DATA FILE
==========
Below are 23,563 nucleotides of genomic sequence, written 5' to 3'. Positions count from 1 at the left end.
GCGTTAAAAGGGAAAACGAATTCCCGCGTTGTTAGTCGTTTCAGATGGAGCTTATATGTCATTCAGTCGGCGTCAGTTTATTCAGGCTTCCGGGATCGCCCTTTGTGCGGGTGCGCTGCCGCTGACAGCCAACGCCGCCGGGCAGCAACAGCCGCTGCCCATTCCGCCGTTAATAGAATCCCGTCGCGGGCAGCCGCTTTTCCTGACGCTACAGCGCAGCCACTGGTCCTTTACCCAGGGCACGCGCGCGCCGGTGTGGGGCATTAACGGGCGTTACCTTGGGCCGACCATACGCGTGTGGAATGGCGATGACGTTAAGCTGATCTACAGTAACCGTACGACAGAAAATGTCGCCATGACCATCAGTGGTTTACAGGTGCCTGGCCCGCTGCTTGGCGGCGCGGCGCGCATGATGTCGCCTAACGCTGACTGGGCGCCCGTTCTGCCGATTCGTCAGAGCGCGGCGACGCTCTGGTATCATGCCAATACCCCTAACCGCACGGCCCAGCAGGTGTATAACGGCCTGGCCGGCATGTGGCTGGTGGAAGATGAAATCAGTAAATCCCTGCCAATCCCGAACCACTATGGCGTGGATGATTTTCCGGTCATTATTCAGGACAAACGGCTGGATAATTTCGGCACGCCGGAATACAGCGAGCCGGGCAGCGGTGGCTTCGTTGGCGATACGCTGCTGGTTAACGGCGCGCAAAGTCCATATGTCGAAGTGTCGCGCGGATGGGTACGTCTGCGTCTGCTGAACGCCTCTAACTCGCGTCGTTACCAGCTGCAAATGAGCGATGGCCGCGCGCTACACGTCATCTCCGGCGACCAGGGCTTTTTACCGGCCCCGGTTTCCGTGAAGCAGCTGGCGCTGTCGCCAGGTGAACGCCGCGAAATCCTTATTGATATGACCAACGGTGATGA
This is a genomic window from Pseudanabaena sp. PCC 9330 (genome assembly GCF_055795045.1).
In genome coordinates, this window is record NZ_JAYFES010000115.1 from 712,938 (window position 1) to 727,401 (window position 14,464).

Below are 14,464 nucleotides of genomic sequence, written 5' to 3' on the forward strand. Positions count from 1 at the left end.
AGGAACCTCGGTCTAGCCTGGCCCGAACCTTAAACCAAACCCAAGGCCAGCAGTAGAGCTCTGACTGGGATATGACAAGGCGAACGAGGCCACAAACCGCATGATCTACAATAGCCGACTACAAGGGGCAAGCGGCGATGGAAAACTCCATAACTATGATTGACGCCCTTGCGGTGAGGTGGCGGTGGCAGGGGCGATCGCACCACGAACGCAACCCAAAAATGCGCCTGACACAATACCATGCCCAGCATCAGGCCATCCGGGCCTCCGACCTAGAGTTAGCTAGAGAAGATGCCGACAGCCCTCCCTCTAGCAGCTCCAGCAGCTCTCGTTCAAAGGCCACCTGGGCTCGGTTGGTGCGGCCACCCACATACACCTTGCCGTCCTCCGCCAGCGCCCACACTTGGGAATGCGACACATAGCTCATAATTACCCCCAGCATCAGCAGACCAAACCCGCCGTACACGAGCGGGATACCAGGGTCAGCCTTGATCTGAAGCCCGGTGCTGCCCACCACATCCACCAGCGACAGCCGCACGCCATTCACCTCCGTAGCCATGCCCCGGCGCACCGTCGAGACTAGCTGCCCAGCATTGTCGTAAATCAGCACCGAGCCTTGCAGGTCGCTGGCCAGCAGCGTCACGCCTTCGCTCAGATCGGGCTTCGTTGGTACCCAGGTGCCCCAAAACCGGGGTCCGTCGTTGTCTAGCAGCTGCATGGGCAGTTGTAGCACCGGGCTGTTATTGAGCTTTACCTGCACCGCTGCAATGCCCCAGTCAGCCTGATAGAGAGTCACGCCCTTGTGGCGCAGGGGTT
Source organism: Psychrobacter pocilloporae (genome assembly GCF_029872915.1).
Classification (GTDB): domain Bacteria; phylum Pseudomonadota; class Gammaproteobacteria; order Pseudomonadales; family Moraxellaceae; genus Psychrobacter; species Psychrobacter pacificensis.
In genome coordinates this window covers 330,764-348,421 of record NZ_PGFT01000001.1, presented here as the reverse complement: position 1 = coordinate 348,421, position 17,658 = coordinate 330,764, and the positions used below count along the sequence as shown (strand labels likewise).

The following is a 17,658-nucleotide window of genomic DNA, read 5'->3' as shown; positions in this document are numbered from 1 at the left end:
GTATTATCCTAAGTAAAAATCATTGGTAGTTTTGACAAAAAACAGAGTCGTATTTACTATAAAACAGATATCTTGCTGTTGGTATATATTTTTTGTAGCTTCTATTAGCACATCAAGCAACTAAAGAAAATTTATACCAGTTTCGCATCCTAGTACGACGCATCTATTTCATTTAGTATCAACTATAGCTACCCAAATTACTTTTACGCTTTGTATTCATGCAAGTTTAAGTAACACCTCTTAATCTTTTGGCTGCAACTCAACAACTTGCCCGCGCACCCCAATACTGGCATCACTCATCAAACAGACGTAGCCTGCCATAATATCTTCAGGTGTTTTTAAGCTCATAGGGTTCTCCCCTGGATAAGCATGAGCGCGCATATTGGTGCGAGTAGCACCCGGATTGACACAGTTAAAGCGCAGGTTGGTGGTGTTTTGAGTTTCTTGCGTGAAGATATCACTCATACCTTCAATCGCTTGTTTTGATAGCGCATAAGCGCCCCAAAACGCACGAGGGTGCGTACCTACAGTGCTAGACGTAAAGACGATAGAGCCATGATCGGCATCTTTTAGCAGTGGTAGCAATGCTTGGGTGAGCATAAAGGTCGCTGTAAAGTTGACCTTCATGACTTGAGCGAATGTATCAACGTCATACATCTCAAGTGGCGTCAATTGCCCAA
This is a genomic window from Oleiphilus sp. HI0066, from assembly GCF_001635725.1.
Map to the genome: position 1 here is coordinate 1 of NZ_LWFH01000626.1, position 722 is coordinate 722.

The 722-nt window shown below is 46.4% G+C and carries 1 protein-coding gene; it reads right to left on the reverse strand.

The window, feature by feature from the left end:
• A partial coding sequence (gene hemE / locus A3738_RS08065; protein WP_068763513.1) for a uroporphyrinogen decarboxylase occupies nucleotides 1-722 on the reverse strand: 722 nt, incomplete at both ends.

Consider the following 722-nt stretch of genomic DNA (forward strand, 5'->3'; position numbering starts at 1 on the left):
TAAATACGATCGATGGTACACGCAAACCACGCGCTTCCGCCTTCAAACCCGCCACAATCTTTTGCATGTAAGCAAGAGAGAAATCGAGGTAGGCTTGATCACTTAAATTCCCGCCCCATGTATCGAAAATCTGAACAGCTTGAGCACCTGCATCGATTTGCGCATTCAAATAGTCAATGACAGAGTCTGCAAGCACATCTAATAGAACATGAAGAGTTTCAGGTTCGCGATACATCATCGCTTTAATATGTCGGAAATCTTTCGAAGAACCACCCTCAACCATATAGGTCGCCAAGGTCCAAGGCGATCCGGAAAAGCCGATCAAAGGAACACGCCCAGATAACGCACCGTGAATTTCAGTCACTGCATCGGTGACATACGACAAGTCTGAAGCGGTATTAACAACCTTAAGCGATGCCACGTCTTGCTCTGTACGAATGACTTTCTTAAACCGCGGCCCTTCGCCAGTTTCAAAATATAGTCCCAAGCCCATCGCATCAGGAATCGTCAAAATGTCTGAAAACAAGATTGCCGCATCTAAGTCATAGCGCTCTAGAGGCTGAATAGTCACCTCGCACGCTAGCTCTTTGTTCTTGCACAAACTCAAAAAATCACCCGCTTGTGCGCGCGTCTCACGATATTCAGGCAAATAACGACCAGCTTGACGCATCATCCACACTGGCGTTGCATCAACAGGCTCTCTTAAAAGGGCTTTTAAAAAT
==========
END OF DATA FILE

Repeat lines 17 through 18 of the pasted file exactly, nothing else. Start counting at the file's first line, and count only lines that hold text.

Consider the following 722-nt stretch of genomic DNA (forward strand, 5'->3'; position numbering starts at 1 on the left):
TAAATACGATCGATGGTACACGCAAACCACGCGCTTCCGCCTTCAAACCCGCCACAATCTTTTGCATGTAAGCAAGAGAGAAATCGAGGTAGGCTTGATCACTTAAATTCCCGCCCCATGTATCGAAAATCTGAACAGCTTGAGCACCTGCATCGATTTGCGCATTCAAATAGTCAATGACAGAGTCTGCAAGCACATCTAATAGAACATGAAGAGTTTCAGGTTCGCGATACATCATCGCTTTAATATGTCGGAAATCTTTCGAAGAACCACCCTCAACCATATAGGTCGCCAAGGTCCAAGGCGATCCGGAAAAGCCGATCAAAGGAACACGCCCAGATAACGCACCGTGAATTTCAGTCACTGCATCGGTGACATACGACAAGTCTGAAGCGGTATTAACAACCTTAAGCGATGCCACGTCTTGCTCTGTACGAATGACTTTCTTAAACCGCGGCCCTTCGCCAGTTTCAAAATATAGTCCCAAGCCCATCGCATCAGGAATCGTCAAAATGTCTGAAAACAAGATTGCCGCATCTAAGTCATAGCGCTCTAGAGGCTGAATAGTCACCTCGCACGCTAGCTCTTTGTTCTTGCACAAACTCAAAAAATCACCCGCTTGTGCGCGCGTCTCACGATATTCAGGCAAATAACGACCAGCTTGACGCATCATCCACACTGGCGTTGCATCAACAGGCTCTCTTAAAAGGGCTTTTAAAAAT